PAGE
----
Driven by the vision of Dulcinea, the tarnished, yet inspired, Don Quixote begins his adventures with his trusty squire Sancho Panza in tow.
Sevilla. Kitri, Lorenzo’s daughter, is in love with Basilio. Much to her chagrin, she learns of her father’s plans to marryher to Gamache, a foppish nobleman. Don Quixote and Sancho Panza enter the village, causing great commotion. Noticing Kitri, Don Quixote wonders if he has, at last, found hisDulcinea. At the height of merriment, Kitri and Basilio, aided by their friends, Espada and Mercedes, sneak off followed by Don Quixote and Sancho Panza. Gamache and Lorenzo attempt to pursue the young couple.
Gypsy Camp. Don Quixote and Sancho Panza discover the fleeing couple in a friendly gypsy camp. All are inspired by the romance of the night. As the vision ofDulcinea appears to him, Don Quixote realizes Kitri is not his “ideal”, but indeed belongs with Basilio. Suddenly the wind gains momentum. Don Quixote foolishly attacks a windmill,believing it to be a giant threatening Dulcinea’s safety. Failing miserably, he collapses into a deep sleep.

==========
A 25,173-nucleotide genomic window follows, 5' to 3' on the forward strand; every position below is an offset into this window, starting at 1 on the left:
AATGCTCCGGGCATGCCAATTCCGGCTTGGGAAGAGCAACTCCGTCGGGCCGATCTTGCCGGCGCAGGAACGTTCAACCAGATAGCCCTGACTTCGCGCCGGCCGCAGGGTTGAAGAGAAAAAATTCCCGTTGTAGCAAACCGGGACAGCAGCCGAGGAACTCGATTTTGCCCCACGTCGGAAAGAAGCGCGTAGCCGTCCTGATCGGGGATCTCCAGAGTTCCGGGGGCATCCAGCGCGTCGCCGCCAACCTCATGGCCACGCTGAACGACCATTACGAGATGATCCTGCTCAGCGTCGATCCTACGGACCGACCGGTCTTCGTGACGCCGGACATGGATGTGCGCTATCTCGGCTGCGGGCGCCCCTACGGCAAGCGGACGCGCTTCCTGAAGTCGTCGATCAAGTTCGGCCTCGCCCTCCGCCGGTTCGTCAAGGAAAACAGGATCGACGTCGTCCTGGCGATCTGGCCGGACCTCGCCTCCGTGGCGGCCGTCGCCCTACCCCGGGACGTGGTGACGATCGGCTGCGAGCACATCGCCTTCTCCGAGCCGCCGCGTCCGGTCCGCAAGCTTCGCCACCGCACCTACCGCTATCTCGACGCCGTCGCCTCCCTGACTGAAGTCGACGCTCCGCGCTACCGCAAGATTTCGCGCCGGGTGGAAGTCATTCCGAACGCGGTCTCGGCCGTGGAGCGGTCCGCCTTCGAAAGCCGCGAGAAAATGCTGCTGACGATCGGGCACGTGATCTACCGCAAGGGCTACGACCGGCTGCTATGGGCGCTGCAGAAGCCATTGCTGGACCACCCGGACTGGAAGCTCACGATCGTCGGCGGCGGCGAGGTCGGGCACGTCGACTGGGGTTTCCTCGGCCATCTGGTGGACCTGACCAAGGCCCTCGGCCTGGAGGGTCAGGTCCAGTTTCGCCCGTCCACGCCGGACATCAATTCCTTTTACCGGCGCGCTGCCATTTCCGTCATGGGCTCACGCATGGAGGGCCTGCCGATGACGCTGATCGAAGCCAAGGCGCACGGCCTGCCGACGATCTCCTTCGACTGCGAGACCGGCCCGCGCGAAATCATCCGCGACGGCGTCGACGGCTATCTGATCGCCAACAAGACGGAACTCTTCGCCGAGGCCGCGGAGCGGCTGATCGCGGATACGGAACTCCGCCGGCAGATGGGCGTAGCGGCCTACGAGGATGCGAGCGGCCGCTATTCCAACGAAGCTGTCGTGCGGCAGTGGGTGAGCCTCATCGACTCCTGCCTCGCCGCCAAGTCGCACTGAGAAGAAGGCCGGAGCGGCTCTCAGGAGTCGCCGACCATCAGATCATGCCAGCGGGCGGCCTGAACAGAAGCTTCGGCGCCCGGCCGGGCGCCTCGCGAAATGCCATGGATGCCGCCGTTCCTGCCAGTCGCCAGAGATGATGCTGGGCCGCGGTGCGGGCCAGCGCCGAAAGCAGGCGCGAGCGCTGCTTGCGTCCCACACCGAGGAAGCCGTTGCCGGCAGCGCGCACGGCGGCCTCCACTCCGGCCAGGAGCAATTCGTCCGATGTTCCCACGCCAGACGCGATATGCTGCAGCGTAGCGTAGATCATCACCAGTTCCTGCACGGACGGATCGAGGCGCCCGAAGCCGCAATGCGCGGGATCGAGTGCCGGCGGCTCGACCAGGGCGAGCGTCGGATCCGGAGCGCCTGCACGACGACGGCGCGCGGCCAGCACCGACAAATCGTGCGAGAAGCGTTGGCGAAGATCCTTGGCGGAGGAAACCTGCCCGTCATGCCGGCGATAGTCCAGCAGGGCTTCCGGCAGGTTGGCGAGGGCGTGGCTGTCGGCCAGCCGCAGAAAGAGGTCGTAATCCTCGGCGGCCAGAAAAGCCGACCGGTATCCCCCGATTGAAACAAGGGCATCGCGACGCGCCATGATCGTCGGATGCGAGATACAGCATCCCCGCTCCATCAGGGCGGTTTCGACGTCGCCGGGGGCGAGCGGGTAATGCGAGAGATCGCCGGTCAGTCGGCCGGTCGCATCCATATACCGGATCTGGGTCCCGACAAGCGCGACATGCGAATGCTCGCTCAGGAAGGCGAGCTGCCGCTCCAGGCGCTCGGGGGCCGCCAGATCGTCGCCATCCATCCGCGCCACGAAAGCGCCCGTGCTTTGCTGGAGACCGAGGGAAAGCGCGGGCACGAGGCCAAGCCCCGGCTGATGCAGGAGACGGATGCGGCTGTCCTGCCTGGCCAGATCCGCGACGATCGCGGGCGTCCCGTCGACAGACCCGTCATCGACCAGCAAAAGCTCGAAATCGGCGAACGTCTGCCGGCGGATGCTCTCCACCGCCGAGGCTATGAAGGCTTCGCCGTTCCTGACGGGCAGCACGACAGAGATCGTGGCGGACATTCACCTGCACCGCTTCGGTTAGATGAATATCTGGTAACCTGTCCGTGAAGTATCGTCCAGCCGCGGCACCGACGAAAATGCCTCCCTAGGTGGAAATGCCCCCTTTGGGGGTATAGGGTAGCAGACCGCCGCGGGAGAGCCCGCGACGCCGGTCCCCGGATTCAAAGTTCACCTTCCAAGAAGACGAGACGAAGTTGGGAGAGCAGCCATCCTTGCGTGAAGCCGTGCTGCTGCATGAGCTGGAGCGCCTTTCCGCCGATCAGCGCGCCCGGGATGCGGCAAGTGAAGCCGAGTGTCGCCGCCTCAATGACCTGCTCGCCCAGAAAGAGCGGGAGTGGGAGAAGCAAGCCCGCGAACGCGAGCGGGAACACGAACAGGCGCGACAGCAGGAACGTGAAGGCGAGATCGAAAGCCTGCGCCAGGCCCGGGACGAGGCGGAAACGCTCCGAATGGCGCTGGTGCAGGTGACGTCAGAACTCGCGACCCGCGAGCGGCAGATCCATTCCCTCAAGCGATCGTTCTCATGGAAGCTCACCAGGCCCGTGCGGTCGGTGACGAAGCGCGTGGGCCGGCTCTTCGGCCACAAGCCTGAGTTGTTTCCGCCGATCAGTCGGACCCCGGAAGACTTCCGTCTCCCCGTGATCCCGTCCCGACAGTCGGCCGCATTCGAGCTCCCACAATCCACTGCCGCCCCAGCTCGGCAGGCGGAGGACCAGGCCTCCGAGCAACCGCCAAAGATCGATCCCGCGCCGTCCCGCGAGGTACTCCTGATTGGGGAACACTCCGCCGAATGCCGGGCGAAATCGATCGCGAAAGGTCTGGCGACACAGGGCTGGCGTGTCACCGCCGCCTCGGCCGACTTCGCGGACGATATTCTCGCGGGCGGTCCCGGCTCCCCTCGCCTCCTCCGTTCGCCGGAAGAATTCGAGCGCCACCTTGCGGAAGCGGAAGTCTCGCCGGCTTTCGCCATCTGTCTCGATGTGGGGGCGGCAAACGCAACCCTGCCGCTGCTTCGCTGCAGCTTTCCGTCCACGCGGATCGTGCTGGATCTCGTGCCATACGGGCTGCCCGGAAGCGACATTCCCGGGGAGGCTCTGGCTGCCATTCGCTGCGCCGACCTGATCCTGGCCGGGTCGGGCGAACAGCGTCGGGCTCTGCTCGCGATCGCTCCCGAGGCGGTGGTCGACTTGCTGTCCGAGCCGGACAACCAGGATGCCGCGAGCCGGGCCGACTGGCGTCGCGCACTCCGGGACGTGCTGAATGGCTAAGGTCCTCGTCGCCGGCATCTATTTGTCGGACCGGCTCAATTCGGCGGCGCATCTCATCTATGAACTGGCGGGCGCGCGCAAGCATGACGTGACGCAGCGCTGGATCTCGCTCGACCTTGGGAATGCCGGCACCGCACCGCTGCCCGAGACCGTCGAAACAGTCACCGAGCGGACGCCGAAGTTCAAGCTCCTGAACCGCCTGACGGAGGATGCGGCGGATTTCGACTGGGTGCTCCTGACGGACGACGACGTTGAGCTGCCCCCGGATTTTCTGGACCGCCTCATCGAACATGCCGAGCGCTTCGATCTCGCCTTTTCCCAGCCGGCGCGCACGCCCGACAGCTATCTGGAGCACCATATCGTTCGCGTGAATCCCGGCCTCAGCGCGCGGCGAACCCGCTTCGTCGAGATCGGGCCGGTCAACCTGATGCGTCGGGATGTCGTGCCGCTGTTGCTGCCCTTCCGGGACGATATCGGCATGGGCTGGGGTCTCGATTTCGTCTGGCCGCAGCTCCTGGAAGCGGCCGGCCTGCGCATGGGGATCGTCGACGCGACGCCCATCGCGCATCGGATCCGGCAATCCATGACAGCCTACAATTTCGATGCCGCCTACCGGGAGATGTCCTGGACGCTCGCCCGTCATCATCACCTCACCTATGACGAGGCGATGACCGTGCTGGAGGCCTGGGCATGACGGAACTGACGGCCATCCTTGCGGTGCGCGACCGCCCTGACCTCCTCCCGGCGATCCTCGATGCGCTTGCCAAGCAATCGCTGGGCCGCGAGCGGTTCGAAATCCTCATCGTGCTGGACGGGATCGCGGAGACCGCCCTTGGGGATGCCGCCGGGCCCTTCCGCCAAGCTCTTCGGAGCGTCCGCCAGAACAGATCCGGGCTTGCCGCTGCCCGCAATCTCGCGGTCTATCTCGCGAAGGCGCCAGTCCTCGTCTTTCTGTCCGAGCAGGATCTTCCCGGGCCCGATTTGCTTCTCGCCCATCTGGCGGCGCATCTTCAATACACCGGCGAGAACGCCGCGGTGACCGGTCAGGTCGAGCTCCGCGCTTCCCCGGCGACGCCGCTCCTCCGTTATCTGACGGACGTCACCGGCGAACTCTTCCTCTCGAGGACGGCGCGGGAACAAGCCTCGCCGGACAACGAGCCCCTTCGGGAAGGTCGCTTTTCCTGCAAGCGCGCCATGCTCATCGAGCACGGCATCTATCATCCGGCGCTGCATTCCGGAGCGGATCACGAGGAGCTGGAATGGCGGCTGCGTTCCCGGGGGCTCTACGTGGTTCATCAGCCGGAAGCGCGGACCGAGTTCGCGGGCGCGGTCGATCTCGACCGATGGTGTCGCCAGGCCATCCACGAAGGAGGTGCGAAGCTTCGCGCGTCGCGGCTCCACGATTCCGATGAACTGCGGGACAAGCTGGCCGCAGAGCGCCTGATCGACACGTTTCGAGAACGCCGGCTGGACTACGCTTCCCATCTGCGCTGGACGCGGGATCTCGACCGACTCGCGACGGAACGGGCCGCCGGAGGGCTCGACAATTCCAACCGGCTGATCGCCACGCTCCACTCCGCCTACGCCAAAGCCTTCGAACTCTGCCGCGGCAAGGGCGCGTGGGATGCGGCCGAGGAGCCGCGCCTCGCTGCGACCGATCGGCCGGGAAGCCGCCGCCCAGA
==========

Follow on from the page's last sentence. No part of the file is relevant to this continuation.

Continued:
The Dream. Don Quixote has an enchanted dream of beautiful maidens in which the image of Kitri symbolizes his Dulcinea.
Sunrise. Lorenzo and Gamache interrupt Don Quixote’s dream. Sympathetic to the plight of the young lovers,Don Quixote attempts to lead Lorenzo and Gamache astray.
A Tavern. Finally discovered, Kitri is forced by Lorenzo to accept the attentions of Gamache. The thwarted Basilio commits “suicide”. Upon learning of the farce, Kitri implores Don Quixote to persuade Lorenzo to wed her to the “corpse”. Instantly Basilio comes to “life”! Triumphantly, Kitri leaves to prepare for marriage while Don Quixote and Basilio salute Lorenzo and Gamache for stoically accepting theinevitable.
The Wedding. The village celebrates the marriage. Don Quixote congratulates the couple, bids them a warm “farewell”, and resumes his ever-lasting adventures.